Add this to the list of items about which Nancy Pelosi warned we wouldnât know until we passed ObamaCare. Opponents of ObamaCare warned that the federal government couldnât possibly design a system that would account for the millions and billions of choices made and changes handled in the health-care sector, but most of us figured that they could at least design a system that handled the most basic change of all to families (via Instapundit):
Thereâs another quirk in the Obama administrationâs new health insurance system: It lacks a way for consumers to quickly and easily update their coverage for the birth of a baby and other common life changes.
With regular private insurance, parents just notify the health plan. Insurers will still cover new babies, the administration says, but parents will also have to contact the government at some point later on.
Right now the HealthCare.gov website canât handle such updates.
Itâs a reminder that the new coverage for many uninsured Americans comes with a third party in the mix: the feds. And the systemâs wiring for some vital federal functions isnât yet fully connected.
Thatâs not the only family change that Healthcare.gov canât handle properly. It canât deal with marriages, or divorces, or deaths in the family, or income changes, or moving to new houses, according to Yahooâs Ricardo Alonso-Zaldivar. In fact, it looks like the new system just assumes that everything will remain static from the enrollment period until âŚ eternity.
Insurers warned HHS that they needed to have this functionality from the start. Bob Laszewski, who anticipated most of the problems in the Healthcare.gov rollout, calls this what it is:
âItâs just another example of âWeâll fix that later,ââ said Bob Laszewski, an industry consultant who said heâs gotten complaints from several insurer clients. âThis needed to be done well before January. Itâs sort of a fly-by-night approach.â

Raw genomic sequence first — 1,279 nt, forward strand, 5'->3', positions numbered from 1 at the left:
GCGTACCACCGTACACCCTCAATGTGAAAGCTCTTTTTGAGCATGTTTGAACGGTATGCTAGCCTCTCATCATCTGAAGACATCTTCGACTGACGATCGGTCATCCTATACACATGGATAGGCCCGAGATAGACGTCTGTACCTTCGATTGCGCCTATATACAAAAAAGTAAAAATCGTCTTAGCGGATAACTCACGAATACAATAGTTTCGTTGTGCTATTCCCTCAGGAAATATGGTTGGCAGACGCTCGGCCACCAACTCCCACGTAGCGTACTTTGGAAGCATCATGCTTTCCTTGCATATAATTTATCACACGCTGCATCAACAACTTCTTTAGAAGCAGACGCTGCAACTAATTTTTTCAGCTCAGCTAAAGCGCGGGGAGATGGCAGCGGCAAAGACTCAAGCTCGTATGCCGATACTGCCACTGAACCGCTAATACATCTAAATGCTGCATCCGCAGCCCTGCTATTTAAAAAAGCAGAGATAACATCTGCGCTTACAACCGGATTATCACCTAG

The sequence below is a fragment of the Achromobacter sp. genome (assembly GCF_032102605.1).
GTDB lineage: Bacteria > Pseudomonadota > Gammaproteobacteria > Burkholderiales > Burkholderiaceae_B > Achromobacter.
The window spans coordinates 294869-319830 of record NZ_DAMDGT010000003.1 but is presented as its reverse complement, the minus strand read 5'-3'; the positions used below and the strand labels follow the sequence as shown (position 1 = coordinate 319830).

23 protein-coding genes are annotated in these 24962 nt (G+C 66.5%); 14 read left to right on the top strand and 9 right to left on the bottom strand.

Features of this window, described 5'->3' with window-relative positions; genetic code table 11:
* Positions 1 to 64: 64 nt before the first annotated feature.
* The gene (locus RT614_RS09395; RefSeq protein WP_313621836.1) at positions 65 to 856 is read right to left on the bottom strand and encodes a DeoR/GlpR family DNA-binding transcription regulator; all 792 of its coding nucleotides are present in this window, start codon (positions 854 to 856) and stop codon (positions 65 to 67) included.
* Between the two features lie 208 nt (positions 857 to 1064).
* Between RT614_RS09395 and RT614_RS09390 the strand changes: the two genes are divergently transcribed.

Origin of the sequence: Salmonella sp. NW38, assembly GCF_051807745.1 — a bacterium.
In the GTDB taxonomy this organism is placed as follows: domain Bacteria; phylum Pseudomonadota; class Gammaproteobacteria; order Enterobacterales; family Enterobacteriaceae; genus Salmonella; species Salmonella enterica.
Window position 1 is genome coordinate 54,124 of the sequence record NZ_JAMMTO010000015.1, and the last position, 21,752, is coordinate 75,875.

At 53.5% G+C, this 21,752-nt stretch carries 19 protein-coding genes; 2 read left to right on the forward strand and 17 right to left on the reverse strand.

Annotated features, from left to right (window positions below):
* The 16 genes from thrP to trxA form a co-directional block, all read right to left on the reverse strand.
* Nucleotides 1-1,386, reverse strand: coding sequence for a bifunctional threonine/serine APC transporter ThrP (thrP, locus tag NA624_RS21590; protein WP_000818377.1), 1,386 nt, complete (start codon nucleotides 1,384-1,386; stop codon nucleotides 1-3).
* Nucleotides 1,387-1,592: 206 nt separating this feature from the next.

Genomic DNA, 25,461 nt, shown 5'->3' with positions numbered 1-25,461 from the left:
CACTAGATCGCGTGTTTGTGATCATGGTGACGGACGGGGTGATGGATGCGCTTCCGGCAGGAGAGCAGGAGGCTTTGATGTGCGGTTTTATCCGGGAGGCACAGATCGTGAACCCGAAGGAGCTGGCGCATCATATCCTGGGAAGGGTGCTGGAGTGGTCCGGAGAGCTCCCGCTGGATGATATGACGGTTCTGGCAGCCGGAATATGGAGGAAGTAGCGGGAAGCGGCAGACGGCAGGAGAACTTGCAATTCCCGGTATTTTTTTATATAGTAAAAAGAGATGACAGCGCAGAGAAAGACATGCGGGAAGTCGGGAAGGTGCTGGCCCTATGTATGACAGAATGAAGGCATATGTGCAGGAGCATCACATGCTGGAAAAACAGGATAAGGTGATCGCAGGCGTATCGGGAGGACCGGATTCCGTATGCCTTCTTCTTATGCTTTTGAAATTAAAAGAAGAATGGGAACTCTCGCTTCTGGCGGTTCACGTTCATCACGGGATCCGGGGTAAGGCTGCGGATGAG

Itâs more like a freeze-by-night approach in effect. It raises significant questions about potentially significant gaps in the system for choices that are more nuanced than basic. After all, if they couldnât get a system to handle new babies, what else canât it handle? This is right out of F. A. Hayekâs Road to Serfdom, which explains in great detail why central control over economies are doomed to failure.
By the way, Oregon has dumped its second high-ranking official over the ObamaCare failure in the state:
The man who led Oregonâs problem-plagued health insurance exchange has submitted his resignation. âŚ
King came under fire when the online enrollment system failed to go live in October. The stateâs online exchange still hasnât launched and Oregon has had to rely exclusively on paper applications.
King is the second official connected to the exchange to resign. Carolyn Lawson, chief information officer for the Oregon Health Authority who oversaw most of the exchangeâs development, resigned in mid-December.